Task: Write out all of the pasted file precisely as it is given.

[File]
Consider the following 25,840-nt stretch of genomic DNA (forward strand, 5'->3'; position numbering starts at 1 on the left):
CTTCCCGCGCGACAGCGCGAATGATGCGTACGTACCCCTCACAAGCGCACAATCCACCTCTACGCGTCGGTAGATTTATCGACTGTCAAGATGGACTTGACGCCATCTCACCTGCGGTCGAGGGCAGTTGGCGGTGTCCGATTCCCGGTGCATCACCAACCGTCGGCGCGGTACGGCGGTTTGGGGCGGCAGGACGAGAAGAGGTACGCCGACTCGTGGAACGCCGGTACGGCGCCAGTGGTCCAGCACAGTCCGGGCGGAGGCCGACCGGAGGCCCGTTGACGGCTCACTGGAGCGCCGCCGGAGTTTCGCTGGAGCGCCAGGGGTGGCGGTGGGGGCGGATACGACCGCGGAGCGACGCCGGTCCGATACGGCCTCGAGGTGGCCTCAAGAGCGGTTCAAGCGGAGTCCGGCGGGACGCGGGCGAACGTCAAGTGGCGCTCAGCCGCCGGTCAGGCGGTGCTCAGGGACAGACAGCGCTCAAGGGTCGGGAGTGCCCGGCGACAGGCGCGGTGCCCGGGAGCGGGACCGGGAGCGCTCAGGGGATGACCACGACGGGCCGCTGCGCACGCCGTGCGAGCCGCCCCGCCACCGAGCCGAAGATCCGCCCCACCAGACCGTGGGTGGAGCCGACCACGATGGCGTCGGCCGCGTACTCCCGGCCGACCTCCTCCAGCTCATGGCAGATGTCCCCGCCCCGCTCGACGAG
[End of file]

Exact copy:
Consider the following 25,840-nt stretch of genomic DNA (forward strand, 5'->3'; position numbering starts at 1 on the left):
CTTCCCGCGCGACAGCGCGAATGATGCGTACGTACCCCTCACAAGCGCACAATCCACCTCTACGCGTCGGTAGATTTATCGACTGTCAAGATGGACTTGACGCCATCTCACCTGCGGTCGAGGGCAGTTGGCGGTGTCCGATTCCCGGTGCATCACCAACCGTCGGCGCGGTACGGCGGTTTGGGGCGGCAGGACGAGAAGAGGTACGCCGACTCGTGGAACGCCGGTACGGCGCCAGTGGTCCAGCACAGTCCGGGCGGAGGCCGACCGGAGGCCCGTTGACGGCTCACTGGAGCGCCGCCGGAGTTTCGCTGGAGCGCCAGGGGTGGCGGTGGGGGCGGATACGACCGCGGAGCGACGCCGGTCCGATACGGCCTCGAGGTGGCCTCAAGAGCGGTTCAAGCGGAGTCCGGCGGGACGCGGGCGAACGTCAAGTGGCGCTCAGCCGCCGGTCAGGCGGTGCTCAGGGACAGACAGCGCTCAAGGGTCGGGAGTGCCCGGCGACAGGCGCGGTGCCCGGGAGCGGGACCGGGAGCGCTCAGGGGATGACCACGACGGGCCGCTGCGCACGCCGTGCGAGCCGCCCCGCCACCGAGCCGAAGATCCGCCCCACCAGACCGTGGGTGGAGCCGACCACGATGGCGTCGGCCGCGTACTCCCGGCCGACCTCCTCCAGCTCATGGCAGATGTCCCCGCCCCGCTCGACGAG